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I have a book that discusses Catholicism. I would like to know if there are any established resources that advise on listing religious names in indexes, where the norm is reversal of surnames and forenames. For example Christ, should it be:

  • Christ
  • Jesus
  • Jesus Christ
  • Christ, Jesus (THINKING DEFINITELY NOT THIS)

Also Popes:

  • Pope John Paul II
  • John Paul II
  • John Paul II, Pope (THIS ALSO SEEMS WRONG)
  • Paul II, Pope John (GETTING SILLY NOW)

Any advice would be welcome.

closed as primarily opinion-based by Cascabel, Jason Bassford, Edwin Ashworth, JJJ, Chappo Jun 10 at 0:10

Many good questions generate some degree of opinion based on expert experience, but answers to this question will tend to be almost entirely based on opinions, rather than facts, references, or specific expertise. If this question can be reworded to fit the rules in the help center, please edit the question.

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    Welcome to EL&U. If you are asking for resources, you will probably do better on meta...but as it stands this question is unclear. – Cascabel May 26 at 16:00
  • I have looked at the other books I have to hand (although this is rather outside my norm). The problem is they use a footnoted form and no index, thus avoiding the issue. I have one book, Theories of the Mind by Stephen Priest that lists Christ, Jesus. But I have a block on this because Christ isn't a surname, it's a title and it strikes me as wrong to treat it as such. – sketchyTech May 26 at 18:53
  • You need a style manual, e.g., Chicago Manual of Style. – Xanne May 26 at 21:46
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    @Xanne, more precisely, one needs the style manual that is appropriate to the publishing project one is engaged in. If that style manual provides no answer, one needs to consult with the others involved in the project. The question has no definite answer outside a specific publishing project. On the hand, if the only thing the OP wants is a confirmation that 'Christ, Jesus' is an erroneous way of doing it, that is easy to answer: yes, it is wrong, because Christ is not a surname. – jsw29 May 26 at 22:37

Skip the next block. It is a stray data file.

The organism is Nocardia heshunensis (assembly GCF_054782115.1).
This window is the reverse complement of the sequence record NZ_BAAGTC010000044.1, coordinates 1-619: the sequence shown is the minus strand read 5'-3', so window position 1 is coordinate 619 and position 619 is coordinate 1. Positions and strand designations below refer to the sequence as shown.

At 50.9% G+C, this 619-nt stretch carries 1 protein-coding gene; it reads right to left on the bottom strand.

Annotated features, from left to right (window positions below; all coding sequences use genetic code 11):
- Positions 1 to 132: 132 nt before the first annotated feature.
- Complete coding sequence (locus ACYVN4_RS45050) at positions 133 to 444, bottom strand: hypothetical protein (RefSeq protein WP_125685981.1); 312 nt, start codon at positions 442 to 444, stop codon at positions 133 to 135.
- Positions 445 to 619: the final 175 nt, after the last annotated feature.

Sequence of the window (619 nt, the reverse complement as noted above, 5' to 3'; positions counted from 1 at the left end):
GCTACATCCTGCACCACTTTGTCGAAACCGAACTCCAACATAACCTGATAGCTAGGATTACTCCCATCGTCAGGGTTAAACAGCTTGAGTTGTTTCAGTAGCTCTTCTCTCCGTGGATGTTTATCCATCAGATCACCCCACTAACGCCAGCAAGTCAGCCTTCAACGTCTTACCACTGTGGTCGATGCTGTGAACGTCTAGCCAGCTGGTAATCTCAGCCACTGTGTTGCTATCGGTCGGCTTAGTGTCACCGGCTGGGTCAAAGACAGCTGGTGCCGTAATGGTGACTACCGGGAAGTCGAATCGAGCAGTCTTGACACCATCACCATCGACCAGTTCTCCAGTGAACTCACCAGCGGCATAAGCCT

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    a confirmation that 'Christ, Jesus' is an erroneous way of doing it, that is easy to answer: yes, it is wrong, because Christ is not a surname But the index isn't provided to prescribe the proper form of address for people mentioned in a book, it is there to help readers find references to them, and Christ, Jesus may serve that purpose. – High Performance Mark May 27 at 7:42
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The Chicago Manual of Style, sixteenth edition (2010) addresses the issue of indexing the names of "monarchs, popes, and the like" as follows:

16.37 Indexing monarchs, popes, and the like. Monarchs, popes, and others who are known by their official names, often including a roman numeral should be indexed under the official name. Identifying tags may be omitted or expanded as appropriate in a particular work.

{Examples:} Anne, Queen; Benedict XVI [pope]; Elizabeth II [queen]

So if you are in a position to follow Chicago's advice, you might add an index entry for Pope John Paul II as

John Paul II

or

John Paul II, Pope

or

John Paul II [pope]

As for the index entry for Jesus, I imagine that the simplest approach would be to use the entry

Jesus

and to add a cross-reference to that entry in a separate entry for Christ, if doing so seems useful:

Christ. See Jesus

However, Words into Type, third edition (1974) suggests a somewhat different test for judging how to handle entries for a category of people it identifies as "sovereigns, princes, writers":

Index under the full name if the person is habitually so spoken of.

[Examples:] Kemal Ataturk, Mark Antony, Omar Khayyam.

So if your book (and the people in your milieu) habitually speak of Jesus of Nazareth as "Jesus Christ," Words into Type seems to endorse rendering the index entry as

Jesus Christ

Other style guides that I checked had little to say about this issue, but I think that Chicago's advice is sound and at least gives you a reference point for treating such names consistently.

  • Thanks for your answer, there is a good deal of logic here and has helped me to clarify some thinking on this. – sketchyTech May 27 at 16:08
  • Do you have any reference that might confirm the 'Jesus Christ' suggestion? – Mitch May 27 at 20:21
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    @Mitch: No I don't. And the one potentially applicable reference that I did find (outside Chicago) invites a different treatment of an index entry for "Jesus Christ." From Words into Type, third edition (1974): "Index under the full name if the person is habitually so spoken of. [Examples:] Kemal Ataturk, Mark Antony, Omar Khayyam." So if your book (and the people around you) habitually speak of Jesus of Nazareth as "Jesus Christ," Words into Type seems to endorse rendering the index entry as "Jesus Christ." This is a significant enough point that I think I should add it to my answer. – Sven Yargs May 27 at 21:10

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